Did Southwest Airlines sell flights it knew it couldn’t fly?

Photo (c) Sky Captain 86 - Getty Images

Feds are investigating whether that played a role in the holiday weekend meltdown

A month after Southwest Airlines’ Christmas weekend meltdown that stranded thousands of holiday travelers, the U.S. Department of Transportation (DOT) says it has opened an investigation into what happened and why.

In the immediate aftermath, pilots pointed a finger at the airline’s computer system, saying it was badly outdated and unable to catch up once the avalanche of weather-related cancelations began.

But the investigation will also focus on another area of inquiry. Did the airline engage in an “unfair and deceptive practice” by selling flights it knew it had little chance of operating?

“DOT will leverage the full extent of its investigative and enforcement power to ensure consumers are protected, and this process will continue to evolve as the Department learns more,” a spokeswoman told the Wall Street Journal.

Southwest said it is cooperating with the government’s probe but rejected the idea that it oversold flights. In a statement, the company said the holiday flight schedule “was thoughtfully designed” and the airline had enough staff and equipment in place to handle it.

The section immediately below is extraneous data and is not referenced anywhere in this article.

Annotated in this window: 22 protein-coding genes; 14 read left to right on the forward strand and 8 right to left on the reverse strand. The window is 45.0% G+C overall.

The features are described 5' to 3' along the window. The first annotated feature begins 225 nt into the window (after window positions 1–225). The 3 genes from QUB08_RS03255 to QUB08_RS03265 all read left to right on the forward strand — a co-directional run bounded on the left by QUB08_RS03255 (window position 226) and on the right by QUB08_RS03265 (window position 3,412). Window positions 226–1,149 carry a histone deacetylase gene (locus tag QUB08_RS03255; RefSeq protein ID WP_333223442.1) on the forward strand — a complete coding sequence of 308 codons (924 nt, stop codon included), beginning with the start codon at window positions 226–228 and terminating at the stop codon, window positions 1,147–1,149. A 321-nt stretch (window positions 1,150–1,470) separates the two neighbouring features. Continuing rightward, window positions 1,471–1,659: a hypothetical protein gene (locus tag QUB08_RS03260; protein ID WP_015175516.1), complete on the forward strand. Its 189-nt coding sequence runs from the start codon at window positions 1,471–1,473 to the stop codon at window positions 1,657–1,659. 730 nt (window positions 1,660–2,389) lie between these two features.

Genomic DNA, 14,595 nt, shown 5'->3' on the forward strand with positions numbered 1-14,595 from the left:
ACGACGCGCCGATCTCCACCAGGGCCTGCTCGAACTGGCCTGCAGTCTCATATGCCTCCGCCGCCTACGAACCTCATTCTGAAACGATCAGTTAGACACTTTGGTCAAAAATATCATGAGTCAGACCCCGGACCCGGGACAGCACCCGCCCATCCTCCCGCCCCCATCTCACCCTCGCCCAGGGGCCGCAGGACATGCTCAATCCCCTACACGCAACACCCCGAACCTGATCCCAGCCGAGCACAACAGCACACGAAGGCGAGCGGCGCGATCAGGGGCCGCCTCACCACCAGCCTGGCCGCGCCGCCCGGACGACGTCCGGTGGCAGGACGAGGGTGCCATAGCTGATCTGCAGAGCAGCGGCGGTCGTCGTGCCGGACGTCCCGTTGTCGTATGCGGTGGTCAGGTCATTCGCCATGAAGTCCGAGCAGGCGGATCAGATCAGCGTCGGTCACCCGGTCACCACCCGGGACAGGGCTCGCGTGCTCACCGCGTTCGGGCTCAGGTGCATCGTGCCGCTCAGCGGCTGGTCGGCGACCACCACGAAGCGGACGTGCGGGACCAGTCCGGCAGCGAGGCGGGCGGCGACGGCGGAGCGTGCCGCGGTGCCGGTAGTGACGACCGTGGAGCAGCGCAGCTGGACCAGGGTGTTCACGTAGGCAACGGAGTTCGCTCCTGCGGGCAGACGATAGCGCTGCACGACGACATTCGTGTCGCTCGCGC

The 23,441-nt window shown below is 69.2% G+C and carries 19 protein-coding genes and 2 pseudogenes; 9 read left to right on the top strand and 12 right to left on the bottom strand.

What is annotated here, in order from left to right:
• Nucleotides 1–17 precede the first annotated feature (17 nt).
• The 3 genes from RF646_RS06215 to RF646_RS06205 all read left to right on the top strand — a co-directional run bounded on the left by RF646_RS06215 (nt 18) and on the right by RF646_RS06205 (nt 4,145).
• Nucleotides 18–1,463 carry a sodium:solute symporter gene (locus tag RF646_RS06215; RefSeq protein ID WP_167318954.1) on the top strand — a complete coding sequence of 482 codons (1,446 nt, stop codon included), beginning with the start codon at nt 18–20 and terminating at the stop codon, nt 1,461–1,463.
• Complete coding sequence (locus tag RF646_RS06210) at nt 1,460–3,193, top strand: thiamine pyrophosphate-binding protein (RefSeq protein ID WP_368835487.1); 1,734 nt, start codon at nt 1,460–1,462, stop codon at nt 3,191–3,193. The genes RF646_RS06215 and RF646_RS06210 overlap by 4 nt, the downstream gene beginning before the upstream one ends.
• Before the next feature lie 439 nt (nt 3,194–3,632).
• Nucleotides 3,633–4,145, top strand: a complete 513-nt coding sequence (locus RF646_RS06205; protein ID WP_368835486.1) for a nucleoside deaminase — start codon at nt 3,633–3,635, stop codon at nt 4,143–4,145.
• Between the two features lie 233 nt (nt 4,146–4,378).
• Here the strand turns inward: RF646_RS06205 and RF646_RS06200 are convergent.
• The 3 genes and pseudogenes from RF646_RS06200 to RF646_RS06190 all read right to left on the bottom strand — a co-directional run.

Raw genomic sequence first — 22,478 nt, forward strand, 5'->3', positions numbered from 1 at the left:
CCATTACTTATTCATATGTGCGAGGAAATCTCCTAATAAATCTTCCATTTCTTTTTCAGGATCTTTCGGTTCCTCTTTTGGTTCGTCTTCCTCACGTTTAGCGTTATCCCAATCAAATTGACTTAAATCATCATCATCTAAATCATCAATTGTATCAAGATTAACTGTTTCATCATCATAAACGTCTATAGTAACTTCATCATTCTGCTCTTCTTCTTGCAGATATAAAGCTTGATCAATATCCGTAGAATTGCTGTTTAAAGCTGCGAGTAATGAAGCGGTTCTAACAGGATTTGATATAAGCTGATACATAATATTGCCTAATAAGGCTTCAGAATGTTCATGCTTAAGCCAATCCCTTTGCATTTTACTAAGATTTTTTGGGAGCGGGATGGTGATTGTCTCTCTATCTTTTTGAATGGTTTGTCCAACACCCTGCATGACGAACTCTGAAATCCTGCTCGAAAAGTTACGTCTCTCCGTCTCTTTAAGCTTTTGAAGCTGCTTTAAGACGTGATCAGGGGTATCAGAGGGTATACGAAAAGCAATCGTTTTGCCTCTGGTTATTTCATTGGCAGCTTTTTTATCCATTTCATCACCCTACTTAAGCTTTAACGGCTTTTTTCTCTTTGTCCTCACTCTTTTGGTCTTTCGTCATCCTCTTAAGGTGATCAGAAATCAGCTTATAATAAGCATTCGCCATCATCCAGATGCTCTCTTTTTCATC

But the airline canceled more than 16,000 flights from Dec. 21 through Dec. 31 after a severe winter storm stretched from coast to coast just before Christmas. While competitors recovered more easily, Southwest had to cancel nearly two-thirds of its flights over a three-day period. Unfortunately for many travelers, it happened to be the Christmas weekend.

First-hand accounts

First-hand accounts from Southwest passengers continue to flow into ConsumerAffairs. Helen, of La Mesa, Calif., told us her holiday flight was canceled after everyone was aboard the plane, with the pilot explaining there was a computer issue. As a result, she said she missed a family holiday gathering.

“The holidays for some of us are the only time we get to spend and save up to get to see our family and a lot of that time was lost for some of us including having to spend additional funds that some of us don't have to spend especially during the holidays,” Nancy wrote in a ConsumerAffairs review.

In addition to DOT’s probe, the Senate Committee on Commerce, Science, and Transportation is also investigating what happened and why. Committee Chair Sen. Maria Cantwell (D-Wash) said lawmakers will look into the causes of the flight disruptions and whether they go beyond weather.

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